By Wally Kennedy

Globe columnist

It's that time of year at Northpark Mall when you see moms with teenagers and kids in tow looking for the latest in back-to-school clothes. They dart into stores, check out the goods, find something they like and move on.

Sometimes you overhear their conversations, which can be mildly amusing.

"No, we are not going into that store,'' the mom says.

"But mom, they have a black sleeveless top in there I really want,'' her teenage daughter says.

"No. Black is for funerals,'' the mom says.

"But mom, everybody will be wearing this. ...''

It's a ritual of late summer. Negotiating with your parents what you will be able to wear when school starts.

But this back-to-school shopping season at the mall will be a little different when compared with last year's. The mall is filled with yellow-and-black signs, and long strips of yellow-and-black caution tape. The mall is one huge construction zone.

There are signs to warn shoppers about uneven floors, overhead work and open trenches. There probably should be signs to warn shoppers about the signs. Mall walkers - you know those people who visit the mall every day to get their exercise in a temperature-controlled environment - now have an obstacle course to negotiate. All the effort must be worth it. The mall hasn't had a mishap, yet.

The mall is getting an $11 million makeover. New lights, new colors, new floor tiles, new ceiling tiles and new textures. You can see the difference best in the J.C. Penney court where the old look is giving way to the bold, new look.

The work is being done at night. When shoppers leave, large tarp-like curtains are unrolled above the mall's storefronts to protect them and the merchandise inside of them from the dust that is being generated by the makeover. Each morning before the mall opens, the curtains are rolled back up to expose the shops. This has posed a bit of a problem in getting the mall opened on time each day, but it is a manageable problem.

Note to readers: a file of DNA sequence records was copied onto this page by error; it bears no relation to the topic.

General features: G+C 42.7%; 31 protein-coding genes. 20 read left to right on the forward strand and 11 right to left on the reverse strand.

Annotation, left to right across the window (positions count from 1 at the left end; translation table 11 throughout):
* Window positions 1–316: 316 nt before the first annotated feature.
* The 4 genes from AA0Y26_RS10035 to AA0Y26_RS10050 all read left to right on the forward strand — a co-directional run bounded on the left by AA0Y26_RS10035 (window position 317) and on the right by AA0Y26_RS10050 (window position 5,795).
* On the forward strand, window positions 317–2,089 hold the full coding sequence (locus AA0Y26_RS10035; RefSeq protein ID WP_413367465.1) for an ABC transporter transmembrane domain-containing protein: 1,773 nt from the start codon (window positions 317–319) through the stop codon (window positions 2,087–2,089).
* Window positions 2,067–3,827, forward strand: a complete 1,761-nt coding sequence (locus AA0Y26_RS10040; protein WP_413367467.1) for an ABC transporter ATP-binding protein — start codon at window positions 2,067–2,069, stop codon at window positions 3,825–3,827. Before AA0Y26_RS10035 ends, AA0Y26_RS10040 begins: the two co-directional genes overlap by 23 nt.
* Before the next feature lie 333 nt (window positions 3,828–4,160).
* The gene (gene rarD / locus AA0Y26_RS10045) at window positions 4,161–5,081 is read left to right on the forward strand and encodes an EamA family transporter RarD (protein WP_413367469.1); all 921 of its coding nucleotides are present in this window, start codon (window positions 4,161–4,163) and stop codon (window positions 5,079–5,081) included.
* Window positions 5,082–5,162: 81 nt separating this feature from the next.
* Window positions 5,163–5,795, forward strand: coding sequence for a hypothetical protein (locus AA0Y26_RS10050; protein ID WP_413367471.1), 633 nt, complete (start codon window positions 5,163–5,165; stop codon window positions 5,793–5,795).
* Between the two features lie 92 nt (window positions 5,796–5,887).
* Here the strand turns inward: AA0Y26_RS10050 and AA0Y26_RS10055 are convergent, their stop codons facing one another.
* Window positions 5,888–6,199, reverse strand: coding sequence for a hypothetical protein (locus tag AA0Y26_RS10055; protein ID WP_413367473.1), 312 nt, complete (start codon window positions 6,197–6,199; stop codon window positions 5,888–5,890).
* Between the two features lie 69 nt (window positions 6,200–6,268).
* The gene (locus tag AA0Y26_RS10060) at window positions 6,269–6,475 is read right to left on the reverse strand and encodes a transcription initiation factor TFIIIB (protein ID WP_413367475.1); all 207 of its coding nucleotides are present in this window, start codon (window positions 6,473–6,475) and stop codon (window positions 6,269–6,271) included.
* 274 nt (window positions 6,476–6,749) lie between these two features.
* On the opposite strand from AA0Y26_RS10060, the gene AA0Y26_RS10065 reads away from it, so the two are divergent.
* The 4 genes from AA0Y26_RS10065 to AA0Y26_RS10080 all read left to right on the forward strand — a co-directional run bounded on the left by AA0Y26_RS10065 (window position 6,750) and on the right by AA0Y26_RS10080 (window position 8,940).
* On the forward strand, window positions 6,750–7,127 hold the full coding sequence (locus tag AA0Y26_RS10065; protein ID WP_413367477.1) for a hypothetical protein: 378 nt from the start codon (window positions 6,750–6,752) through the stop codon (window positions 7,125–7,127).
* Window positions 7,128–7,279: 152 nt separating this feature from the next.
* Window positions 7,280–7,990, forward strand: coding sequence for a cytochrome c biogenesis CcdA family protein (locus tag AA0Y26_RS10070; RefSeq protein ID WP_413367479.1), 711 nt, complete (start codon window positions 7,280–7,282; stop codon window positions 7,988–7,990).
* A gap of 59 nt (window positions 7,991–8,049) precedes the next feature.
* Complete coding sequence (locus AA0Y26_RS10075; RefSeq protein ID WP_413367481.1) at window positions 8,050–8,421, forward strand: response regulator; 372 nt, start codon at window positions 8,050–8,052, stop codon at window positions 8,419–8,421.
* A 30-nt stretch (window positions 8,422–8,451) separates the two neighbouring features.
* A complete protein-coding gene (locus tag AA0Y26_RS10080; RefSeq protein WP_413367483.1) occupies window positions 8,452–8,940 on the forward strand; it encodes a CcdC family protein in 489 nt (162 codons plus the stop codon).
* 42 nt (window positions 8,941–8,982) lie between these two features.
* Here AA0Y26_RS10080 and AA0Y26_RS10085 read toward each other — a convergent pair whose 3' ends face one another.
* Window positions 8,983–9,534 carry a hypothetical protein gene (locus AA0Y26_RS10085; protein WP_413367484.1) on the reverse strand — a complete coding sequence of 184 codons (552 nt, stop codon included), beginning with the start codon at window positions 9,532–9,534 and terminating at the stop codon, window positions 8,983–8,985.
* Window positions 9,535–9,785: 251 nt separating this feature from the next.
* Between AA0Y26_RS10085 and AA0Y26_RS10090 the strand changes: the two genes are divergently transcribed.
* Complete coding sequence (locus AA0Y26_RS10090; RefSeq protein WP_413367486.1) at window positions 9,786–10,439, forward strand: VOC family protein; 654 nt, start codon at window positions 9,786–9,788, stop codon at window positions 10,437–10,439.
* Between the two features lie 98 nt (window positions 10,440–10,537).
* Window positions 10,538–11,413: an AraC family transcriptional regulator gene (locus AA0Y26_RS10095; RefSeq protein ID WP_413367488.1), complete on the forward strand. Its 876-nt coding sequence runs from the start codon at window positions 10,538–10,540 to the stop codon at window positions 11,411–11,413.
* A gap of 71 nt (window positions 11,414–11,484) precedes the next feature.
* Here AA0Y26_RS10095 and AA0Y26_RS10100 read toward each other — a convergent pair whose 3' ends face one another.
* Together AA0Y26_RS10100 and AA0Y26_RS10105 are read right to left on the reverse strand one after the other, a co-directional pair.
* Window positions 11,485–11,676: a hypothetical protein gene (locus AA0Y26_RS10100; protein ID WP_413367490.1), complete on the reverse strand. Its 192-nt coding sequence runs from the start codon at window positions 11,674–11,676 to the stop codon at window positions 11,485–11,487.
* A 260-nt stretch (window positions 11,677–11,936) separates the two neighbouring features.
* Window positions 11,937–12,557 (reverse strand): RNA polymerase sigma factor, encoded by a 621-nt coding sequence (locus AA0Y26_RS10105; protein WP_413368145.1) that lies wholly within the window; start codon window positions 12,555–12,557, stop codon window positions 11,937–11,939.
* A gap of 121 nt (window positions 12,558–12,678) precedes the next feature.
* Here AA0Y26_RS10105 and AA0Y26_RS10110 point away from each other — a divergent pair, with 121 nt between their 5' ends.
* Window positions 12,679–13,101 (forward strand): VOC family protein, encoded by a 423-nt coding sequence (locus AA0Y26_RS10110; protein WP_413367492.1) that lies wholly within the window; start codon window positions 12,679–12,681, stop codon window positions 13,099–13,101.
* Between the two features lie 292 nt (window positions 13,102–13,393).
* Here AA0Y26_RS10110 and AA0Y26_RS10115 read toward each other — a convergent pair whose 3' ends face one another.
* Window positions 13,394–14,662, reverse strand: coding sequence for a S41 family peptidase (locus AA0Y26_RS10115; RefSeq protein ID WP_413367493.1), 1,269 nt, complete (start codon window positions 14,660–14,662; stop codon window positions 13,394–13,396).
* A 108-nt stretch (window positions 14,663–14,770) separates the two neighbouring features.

Dewayne Patton, manager of the mall, said the makeover is on target for completion on Nov. 1.

As the mall is getting updated, another project involving two of its largest tenants is underway. The Famous Barr stores are phasing in new clothing lines to become Macy's on Sept. 9. That is the date when the new Macy's signage will be unveiled. Expect a red-carpet launch for that.

One last thing about back-to-school shopping. The mall will observe the state's sales-tax holiday on Aug. 4-6. Clothing, back-to-school items and electronics will be exempt from the state sales tax. The mall's catchy slogan: "Raid the racks, there's no state tax!''

Gone, but not forgotten

It was a successful marriage that lasted for 20 years, but the McDonald's restaurant in the mall is no more. It closed last Saturday.

Lori Jones, marketing director for the mall, said, "We truly appreciated our relationship with McDonald's. There is nothing that can replace it.''

Mike Jennings, who runs the local McDonald's restaurants, said the closure was a corporate decision. The company had a 20-year lease with the mall that expired.

"A restaurant store in the mall is considered a non-traditional store or a special point of distribution. There is a sales threshold that has to be met. We have not been able to get to that threshold,'' Jennings said.

"It's a sad moment for us because we had a great relationship with the folks at the mall. We are as sad to go as they are sad to see us go.''

The 14 or so workers at the mall restaurant have been relocated to other restaurants in the Joplin market. The equipment will be moved out this week.

Jones said the mall will be looking for either a new national or local tenant for the food court. What's important to note is that the doors to the mall's food court probably see as much foot traffic as any in Joplin. It's certainly in the Top 10.

If you have news about something that's happening on Range Line, dial 623-3480, Ext. 7250; or send an e-mail to wkennedy@joplinglobe.com; or send a fax to Wally Kennedy at 623-8598.